Movies and Television shows filmed in Toronto but based elsewhere…

by Alexander Pardy
Geovis Class Project @RyersonGeo, SA8905, Fall 2017

Data and Data Cleaning:

To obtain my data I used and selected Toronto  the website displays a map that shows locations in the Greater Toronto Area  where movies and television shows were filmed. The point locations are overlaid on top of Google Maps imagery.

If you use the inspect element tool in internet explorer, you can find a single line of JavaScript code within the map section of the webpage that contains the latitude and longitude of every single point.

The data is in a similar format to python code. The entire line of JavaScript code was inputted into a Python script.  The python script writes the data into a CSV file that can then easily be opened in Microsoft Excel. Once the file was opened in Excel, Google was used to search for the setting of each and every single movie or television show, using the results of various different websites such as fan websites, IMDB, or Wikipedia. Some locations take place in fictional towns and cities, in this case locations were approximated using best judgement to find a similar location to the setting. All the information was than saved into a CSV file. Python was then used to delete out any duplicates in the CSV file and was used to give a count of each unique location value. This gives the total number of movies and television shows filmed at each different geographical location. The file was than saved out of python back into a CSV file. The latitude and longitude coordinates for each location was than obtained from Google and inputted into the CSV file.  An example is shown below.

Geospatial Work:

The CSV file was inputted into QGIS as a delimited text layer with the coordinate system WGS 84. The points were than symbolized using a graduated class method based on a classified count of the number of movies or television shows filmed in Toronto. A world country administrative shape file was obtained from the Database of Global Administrative Areas (GADM). There was a slight issue with this shapefile,  the shapefile had too much data and every little island on the planet was represented in this shapefile. Since we are working at a global scale the shapefile contained too much detail for the scope of this project.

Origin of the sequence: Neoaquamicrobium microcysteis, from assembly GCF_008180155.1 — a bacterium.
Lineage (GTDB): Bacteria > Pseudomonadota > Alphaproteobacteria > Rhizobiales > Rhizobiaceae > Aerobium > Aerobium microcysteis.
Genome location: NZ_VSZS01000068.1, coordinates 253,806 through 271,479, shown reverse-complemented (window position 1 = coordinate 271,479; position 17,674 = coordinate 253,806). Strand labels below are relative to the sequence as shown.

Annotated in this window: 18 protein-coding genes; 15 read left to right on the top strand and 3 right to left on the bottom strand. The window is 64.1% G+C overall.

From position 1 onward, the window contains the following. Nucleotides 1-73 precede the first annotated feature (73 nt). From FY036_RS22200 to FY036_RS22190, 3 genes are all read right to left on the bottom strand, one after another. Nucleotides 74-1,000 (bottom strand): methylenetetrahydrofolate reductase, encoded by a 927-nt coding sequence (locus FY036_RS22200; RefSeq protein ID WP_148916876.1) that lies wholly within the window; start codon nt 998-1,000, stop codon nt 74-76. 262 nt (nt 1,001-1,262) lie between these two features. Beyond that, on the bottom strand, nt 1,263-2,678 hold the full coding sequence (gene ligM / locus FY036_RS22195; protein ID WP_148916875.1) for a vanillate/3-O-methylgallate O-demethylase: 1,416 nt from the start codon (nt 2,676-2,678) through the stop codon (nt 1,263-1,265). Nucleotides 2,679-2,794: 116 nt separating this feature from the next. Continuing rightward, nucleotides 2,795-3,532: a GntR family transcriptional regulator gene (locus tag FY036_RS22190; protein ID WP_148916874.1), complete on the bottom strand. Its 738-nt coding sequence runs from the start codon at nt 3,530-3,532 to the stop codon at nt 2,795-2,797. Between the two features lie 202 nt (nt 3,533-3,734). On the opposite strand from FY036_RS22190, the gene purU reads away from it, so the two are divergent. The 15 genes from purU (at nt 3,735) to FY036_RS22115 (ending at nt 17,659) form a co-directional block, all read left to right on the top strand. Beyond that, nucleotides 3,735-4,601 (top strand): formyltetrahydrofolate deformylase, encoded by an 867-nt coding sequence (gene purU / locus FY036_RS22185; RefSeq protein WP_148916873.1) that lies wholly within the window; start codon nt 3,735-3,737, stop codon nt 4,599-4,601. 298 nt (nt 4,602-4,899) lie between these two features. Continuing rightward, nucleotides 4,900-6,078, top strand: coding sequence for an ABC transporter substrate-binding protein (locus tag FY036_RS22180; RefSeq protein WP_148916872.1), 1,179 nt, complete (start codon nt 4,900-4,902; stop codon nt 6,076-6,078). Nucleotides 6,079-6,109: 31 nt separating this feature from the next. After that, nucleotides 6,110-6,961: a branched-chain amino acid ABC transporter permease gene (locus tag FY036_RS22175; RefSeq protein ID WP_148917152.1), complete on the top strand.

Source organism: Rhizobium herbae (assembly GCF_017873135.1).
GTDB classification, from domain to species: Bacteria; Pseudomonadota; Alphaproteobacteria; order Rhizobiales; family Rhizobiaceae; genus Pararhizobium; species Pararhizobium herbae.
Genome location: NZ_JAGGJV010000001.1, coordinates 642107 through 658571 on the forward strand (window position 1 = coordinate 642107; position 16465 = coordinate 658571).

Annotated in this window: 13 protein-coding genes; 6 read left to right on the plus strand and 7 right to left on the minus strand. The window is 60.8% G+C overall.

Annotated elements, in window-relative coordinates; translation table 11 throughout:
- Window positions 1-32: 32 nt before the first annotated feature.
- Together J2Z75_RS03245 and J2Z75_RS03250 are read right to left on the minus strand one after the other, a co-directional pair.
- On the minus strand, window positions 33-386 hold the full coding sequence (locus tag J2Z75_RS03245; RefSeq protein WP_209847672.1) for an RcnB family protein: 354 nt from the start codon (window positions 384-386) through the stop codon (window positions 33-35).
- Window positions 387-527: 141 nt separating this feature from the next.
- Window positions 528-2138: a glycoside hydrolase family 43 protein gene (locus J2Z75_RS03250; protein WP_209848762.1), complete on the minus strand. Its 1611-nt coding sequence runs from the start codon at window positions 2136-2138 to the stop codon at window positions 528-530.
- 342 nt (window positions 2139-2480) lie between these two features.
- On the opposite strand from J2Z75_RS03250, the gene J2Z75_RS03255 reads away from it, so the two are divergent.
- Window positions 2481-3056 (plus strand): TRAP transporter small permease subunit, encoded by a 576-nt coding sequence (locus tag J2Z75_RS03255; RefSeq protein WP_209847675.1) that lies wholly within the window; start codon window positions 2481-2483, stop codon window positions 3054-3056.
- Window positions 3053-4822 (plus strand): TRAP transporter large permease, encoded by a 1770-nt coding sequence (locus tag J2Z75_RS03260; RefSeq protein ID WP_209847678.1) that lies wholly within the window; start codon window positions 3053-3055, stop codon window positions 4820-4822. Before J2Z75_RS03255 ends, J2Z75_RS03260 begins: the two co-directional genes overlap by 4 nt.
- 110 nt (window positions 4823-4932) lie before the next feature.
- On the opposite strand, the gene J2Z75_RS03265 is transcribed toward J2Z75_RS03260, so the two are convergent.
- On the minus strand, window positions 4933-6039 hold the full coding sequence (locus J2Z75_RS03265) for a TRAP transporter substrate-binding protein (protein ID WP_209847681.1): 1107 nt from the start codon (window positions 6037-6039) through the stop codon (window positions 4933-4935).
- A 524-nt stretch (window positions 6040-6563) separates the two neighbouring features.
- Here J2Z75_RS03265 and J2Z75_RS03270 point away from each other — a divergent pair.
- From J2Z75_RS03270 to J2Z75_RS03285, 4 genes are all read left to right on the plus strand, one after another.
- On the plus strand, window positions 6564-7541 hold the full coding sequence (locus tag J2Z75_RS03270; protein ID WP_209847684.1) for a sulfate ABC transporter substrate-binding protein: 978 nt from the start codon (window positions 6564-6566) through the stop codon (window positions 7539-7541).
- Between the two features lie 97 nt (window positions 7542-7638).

Using WGS 84 the coordinate system positions the middle of the map at the prime meridian and the equator. Since a majority of the films and television shows are based in North America,  a custom world projection was created. This was accomplished in QGIS by going into Settings, Custom CRS, and selecting World Robinson projection. The parameters of this projection was then changed to change the longitude instead of being the prime meridian at 0 degrees, it was changed to -75 degrees to better center North America in the middle of the map. An issue came up after completing this is that a shapefile cannot be wrapped around a projection in QGIS.

After researching how to fix this, it was found that it can be accomplished by deleting out the area where the wrap around occurs. This can be accomplished by deleting the endpoints of where the occurrence happens. This is done by creating a text file that says:

This text box defines the corners of a polygon we wish to create in QGIS.  A layer  can now be created from the delimited text file, using custom delimiters set to semi colon and well-known text. It creates a polygon on our map, which is a very small polygon that looks like a line. Then by going into Vector, Geoprocessing Tools, Difference and selecting the input layer as the countries layer and the difference layer as the polygon that was created. Once done it gives a new country layer with a very thin part of the map deleted out (this is where the wrap around occurred). Now the map wraps around fine and is not stretched out. There is still a slight problem in Antarctica so it was selected and taken out of the map.